The experiment of electing a non-cardinal was tried again in 1378. After a run of seven French popes based in Avignon, the Roman mob demanded an Italian. Sixteen terrified cardinals obliged by electing Urban VI. A distinguished administrator as Archbishop of Bari, Urban VI was unhinged by his elevation. Aggressively paranoid, he alienated all supporters and appears to have murdered five of his cardinals. The French cardinals elected a rival pope, who returned to Avignon, starting a schism that would last a generation.



For the full commentary, see:

EAMON DUFFY. "When Picking A Pope Was A Perilous Affair." The Wall Street Journal (Sat., February 16, 2013): C3.

(Note: ellipsis added.)

(Note: the online version of the commentary has the date February 15, 2013.)



Duffy's related book, is:

Duffy, Eamon. Saints and Sinners: A History of the Popes. Third ed., Yale Nota Bene. New Haven, CT: Yale University Press, 2006.






May 10, 2013

Stem-Cell Researchers Developing Experimental Personalized Medicine




(p. C4) Last month a team at Johns Hopkins University and the Sloan-Kettering Institute for Cancer Research, using a version of Dr. Yamanaka's technique, successfully grew nerve cells from a patient suffering from a rare disease called Riley-Day syndrome, which is linked to early mortality, seizures and other symptoms and caused by a fault in one gene.

But the purpose was not to put these cells back into the patient. Instead the scientists tested 6,912 chemical compounds on the cells to see if they could find one that "rescued" the "expression" of the gene: that is to say, caused it to produce the protein it is supposed to produce. One of the compounds worked, inducing the gene to be actively transcribed by the cell.

In the not-very-distant future, when something is going wrong in one of your organs, one treatment may be to create some stem cells from your body in the laboratory, turn them into cells of that organ, or even rudimentary structures, and then subject them to experimental treatments to see if something cures the problem. The goal of personalized medicine, in other words, may be reached by stem-cell researchers before it's reached by geneticists.



For the full commentary, see:

MATT RIDLEY. "MIND & MATTER; Stem-Cell Cures Without the Controversy." The Wall Street Journal (Sat., December 8, 2012): C4.

(Note: the online version of the commentary has the date December 7, 2012.)





May 9, 2013

Sometimes There Are Second Acts in American Lives




LaughtonCharlesMutinyOnTheBounty2013-05-04.jpg "In the foreground, Ian Wolfe, Charles Laughton and Clark Gable in 1935's 'Mutiny on the Bounty.'" Source of caption and photo: online version of the WSJ article quoted and cited below.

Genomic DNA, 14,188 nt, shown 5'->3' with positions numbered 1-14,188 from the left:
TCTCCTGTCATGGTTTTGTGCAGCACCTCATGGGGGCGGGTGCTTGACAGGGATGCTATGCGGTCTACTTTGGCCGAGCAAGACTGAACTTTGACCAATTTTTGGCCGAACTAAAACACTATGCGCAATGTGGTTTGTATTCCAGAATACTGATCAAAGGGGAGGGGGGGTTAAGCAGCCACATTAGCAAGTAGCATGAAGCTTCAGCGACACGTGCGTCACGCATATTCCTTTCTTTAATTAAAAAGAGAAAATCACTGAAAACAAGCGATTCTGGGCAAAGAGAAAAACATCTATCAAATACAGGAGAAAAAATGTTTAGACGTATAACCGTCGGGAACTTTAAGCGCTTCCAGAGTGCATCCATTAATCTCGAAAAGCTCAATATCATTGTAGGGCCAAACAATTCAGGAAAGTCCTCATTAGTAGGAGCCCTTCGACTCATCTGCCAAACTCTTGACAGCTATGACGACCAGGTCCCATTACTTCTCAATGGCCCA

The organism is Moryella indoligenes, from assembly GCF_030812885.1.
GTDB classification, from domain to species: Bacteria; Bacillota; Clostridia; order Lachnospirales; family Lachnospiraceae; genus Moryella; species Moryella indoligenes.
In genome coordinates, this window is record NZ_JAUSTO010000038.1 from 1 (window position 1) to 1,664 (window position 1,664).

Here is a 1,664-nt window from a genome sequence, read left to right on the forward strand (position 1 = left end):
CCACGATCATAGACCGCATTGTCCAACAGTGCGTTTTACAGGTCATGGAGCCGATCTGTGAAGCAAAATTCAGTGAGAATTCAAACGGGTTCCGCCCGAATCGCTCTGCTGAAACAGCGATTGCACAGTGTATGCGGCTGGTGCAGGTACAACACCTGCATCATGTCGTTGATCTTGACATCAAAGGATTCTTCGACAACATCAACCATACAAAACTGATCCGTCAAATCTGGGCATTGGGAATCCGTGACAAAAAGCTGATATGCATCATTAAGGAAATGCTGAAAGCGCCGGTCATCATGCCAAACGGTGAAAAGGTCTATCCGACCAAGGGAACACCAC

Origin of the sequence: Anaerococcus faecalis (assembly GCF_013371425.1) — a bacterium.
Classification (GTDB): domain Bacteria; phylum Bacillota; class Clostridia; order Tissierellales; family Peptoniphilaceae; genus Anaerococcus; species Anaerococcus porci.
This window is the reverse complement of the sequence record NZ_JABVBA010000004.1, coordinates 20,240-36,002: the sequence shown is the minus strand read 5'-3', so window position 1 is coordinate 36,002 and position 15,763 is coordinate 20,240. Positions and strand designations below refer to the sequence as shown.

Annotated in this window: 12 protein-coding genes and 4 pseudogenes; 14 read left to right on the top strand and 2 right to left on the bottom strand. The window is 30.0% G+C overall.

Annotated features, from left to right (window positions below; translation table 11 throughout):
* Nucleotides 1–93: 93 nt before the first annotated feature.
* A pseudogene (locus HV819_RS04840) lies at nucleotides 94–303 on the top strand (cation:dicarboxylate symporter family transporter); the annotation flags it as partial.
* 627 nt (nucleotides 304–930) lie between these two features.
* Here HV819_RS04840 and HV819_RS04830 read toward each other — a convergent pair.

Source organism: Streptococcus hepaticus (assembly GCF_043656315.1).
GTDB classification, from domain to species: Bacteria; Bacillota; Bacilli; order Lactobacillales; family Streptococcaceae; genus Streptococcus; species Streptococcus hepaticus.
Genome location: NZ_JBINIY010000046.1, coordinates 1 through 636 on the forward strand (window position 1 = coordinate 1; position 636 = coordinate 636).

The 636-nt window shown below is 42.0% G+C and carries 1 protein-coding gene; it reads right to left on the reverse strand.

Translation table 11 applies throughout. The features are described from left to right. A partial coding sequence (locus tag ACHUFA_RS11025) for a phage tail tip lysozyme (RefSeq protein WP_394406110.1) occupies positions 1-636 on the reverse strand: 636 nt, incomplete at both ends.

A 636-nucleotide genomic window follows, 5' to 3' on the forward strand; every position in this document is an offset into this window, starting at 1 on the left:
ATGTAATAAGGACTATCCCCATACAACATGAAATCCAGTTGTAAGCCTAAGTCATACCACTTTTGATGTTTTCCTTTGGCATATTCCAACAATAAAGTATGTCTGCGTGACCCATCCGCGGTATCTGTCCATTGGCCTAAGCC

(p. D10) In 1947 Charles Laughton's career, if not quite on the skids, was definitely in the doldrums. Long acclaimed as Hollywood's foremost character actor, he had made only one film of any artistic consequence, Jean Renoir's "This Land Is Mine," in the past seven years. The rest of the time he coasted, frequently indulging in self-parody--and nobody was easier to spoof than the man who played Captain Bligh in "Mutiny on the Bounty" and Quasimodo in "The Hunchback of Notre Dame." He wouldn't have been the first actor to sell his soul for a swimming pool (or, in his case, an art collection). But with Mr. Laughton the waste would have been unforgivable, since he was, in Laurence Olivier's words, "the only actor I ever knew who was a genius."

Instead, Mr. Laughton fooled everyone by returning to the stage for the first time since 1936. Nor did he choose a safe star vehicle for his return: He played the title role in the U.S. premiere of Bertolt Brecht's "Galileo," and he translated the play himself.


. . .


Except for "The Night of the Hunter," Mr. Laughton's post-"Galileo" career is no longer widely remembered save by scholars. But enough of it survives on sound recordings and kinescopes to prove that F. Scott Fitzgerald was all wet when he claimed that "there are no second acts in American lives." Charles Laughton, who moved from England to America to seek fame and fortune and came perilously close to losing his soul along the way, had a second act that redeemed all that came before it. No actor could ask for a better curtain.



For the full commentary, see:

TERRY TEACHOUT. "SIGHTINGS; Charles Laughton's Late Bounty." The Wall Street Journal (Fri., March 2, 2012): D10.

(Note: ellipsis added.)

(Note: the online version of the commentary has the date March 1, 2012.)






May 8, 2013

You Can Buy a New Flint Knife or Stone Ax